A farmer in Africa
Empowering women in agriculture is fundamental to achieving the global development goals. Photo: ©Treyz Kapture for CABI

CABI has today published a briefing, Empowering female farmers – Gender responsive programming, which is an overview of gender inequality in agriculture, its challenges and impacts, and how CABI is working to address these through its projects and implementation now and in the future.

Women are vital to rural economies but they have less access than men to credit, education, land ownership, high quality inputs, and rural advisory services. So even though women produce over half of all the food that is grown worldwide, due to gender-specific social norms they use fewer productive inputs resulting in yields that continue to be 20-30 percent lower than that of men.

Beyond the farmers, women work throughout the agricultural value chain and related endeavours. More women in research and extension would mean that the workforce appropriately represents its client base. In fact, data from CABI’s Plantwise programme in Kenya found that more women attended plant clinics when there was a female plant doctor available.

CABI envisions a world in which women, youth, and marginalised communities are included and treated equally in agricultural production. In support of SDG5: Gender Equality, CABI is focused on empowering women in agriculture and know that a deep understanding of the different societies around the world is essential for making meaningful change. That is why CABI adopts a gender responsive approach.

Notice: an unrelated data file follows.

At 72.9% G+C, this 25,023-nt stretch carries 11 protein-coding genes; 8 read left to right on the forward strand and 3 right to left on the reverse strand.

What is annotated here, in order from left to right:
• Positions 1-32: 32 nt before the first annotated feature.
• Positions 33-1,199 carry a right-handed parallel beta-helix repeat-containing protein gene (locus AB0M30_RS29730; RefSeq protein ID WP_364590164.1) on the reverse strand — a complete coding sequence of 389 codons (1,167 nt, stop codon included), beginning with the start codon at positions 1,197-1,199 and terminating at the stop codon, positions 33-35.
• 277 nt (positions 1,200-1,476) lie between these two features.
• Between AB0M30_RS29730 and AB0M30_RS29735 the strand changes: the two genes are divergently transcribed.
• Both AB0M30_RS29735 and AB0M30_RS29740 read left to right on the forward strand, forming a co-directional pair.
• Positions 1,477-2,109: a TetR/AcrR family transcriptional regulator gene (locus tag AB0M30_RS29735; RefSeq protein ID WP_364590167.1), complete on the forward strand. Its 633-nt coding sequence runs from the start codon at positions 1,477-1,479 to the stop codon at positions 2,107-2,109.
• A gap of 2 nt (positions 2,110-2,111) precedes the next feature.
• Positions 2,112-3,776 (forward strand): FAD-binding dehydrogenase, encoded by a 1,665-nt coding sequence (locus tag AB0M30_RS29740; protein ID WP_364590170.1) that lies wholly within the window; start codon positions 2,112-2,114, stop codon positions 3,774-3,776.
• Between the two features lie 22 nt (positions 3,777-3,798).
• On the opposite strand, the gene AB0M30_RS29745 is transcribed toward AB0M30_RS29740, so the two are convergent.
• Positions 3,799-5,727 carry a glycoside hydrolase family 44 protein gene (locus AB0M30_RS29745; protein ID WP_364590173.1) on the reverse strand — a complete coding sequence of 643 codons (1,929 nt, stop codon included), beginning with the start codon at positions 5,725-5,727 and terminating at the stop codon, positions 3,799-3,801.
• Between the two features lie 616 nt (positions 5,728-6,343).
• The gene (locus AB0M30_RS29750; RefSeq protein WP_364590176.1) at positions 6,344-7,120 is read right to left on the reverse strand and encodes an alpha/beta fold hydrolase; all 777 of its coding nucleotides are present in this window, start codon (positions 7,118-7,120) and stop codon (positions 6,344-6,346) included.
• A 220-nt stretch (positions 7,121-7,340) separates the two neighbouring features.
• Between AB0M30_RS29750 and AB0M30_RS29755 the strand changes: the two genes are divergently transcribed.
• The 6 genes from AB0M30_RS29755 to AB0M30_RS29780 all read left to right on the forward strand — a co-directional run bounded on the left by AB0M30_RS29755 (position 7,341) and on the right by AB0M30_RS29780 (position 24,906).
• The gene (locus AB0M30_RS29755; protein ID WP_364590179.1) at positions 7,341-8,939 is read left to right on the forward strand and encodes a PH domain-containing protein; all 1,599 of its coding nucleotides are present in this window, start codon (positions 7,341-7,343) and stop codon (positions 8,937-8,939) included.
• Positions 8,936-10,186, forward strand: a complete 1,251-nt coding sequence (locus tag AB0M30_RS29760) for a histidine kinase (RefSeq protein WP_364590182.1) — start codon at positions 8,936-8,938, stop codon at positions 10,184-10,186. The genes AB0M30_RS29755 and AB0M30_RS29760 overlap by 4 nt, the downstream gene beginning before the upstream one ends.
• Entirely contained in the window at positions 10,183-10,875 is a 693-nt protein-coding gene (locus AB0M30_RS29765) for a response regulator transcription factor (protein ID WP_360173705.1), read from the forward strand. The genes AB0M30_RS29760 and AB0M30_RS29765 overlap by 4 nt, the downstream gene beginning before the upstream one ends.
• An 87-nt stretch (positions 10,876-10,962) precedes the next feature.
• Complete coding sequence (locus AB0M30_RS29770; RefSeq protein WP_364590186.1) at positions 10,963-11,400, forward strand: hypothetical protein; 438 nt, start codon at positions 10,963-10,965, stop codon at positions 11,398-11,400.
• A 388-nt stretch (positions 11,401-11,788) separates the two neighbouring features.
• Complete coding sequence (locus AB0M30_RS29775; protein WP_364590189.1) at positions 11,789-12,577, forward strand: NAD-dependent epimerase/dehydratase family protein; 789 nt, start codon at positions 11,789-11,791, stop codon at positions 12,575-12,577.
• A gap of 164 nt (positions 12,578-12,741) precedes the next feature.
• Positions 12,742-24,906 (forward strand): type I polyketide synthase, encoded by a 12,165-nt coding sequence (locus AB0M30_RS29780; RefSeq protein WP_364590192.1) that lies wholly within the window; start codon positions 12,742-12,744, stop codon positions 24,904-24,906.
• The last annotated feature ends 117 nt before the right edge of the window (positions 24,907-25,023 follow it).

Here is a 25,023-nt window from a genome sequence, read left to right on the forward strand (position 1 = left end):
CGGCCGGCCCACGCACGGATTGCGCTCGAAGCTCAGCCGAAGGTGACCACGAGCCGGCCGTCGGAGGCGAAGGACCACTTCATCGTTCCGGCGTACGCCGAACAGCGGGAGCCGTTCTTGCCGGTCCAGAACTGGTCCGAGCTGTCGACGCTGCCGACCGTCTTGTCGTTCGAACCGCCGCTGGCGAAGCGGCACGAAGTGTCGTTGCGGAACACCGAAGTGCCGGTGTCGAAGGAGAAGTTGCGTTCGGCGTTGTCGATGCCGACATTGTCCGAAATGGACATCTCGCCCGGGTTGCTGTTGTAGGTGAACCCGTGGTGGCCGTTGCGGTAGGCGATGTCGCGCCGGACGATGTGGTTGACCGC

Gender responsive programmes can range from gender sensitive, through to transformative, based on the focus area and issues. This is when gender norms, roles, and inequalities have been considered, and measures have been taken to actively address them; creating an environment that reflects an understanding of the lived experiences of women and girls and addresses their specific issues.

This is why it is vital to incorporate a gender focus in the planning, implementation, and evaluation of our work and to work directly with women, youth and minority communities. The paper includes two case studies of CABI’s work so far and highlights the needs for gender responsive programming to be innovative, evidence-based and data-generating, expert-led, and well-resourced.

One of the key steps CABI has taken towards this is welcoming a new member of staff, Bethel Terefe, as CABI’s first Gender Coordinator. Bethel will be leading our efforts to embed gender firmly across CABI, supporting gender mainstreaming by working with our scientists to ensure a gender lens is applied across all our work. This is in addition to working in partnership with other experts and organisations on the ground. Working through women’s groups and youth groups enables us to gain much better reach.

Moving forward, CABI will continue to work on increased opportunities and improved decision-making for women through the provision of knowledge and technology. By using our understanding of how information is accessed, we are better placed to tailor our extension approaches, ensuring that advice and training is tailored for all farmers – women, men, and young people.

CABI believes its commitment to gender responsive programming will lead to more inclusive agriculture, supporting the United Nations’ sustainable development goals, and improving the livelihoods of all farmers globally.

View and download the full document from the CABI website:

Empowering female farmers: Gender responsive programming

Watch: Meet Jacinta, a farmer from Bolivia

Read more:

Meeting the needs of women farmers in Pakistan

How African Indigenous Vegetables production in Uganda revealed empowered women but struggles in the private sector

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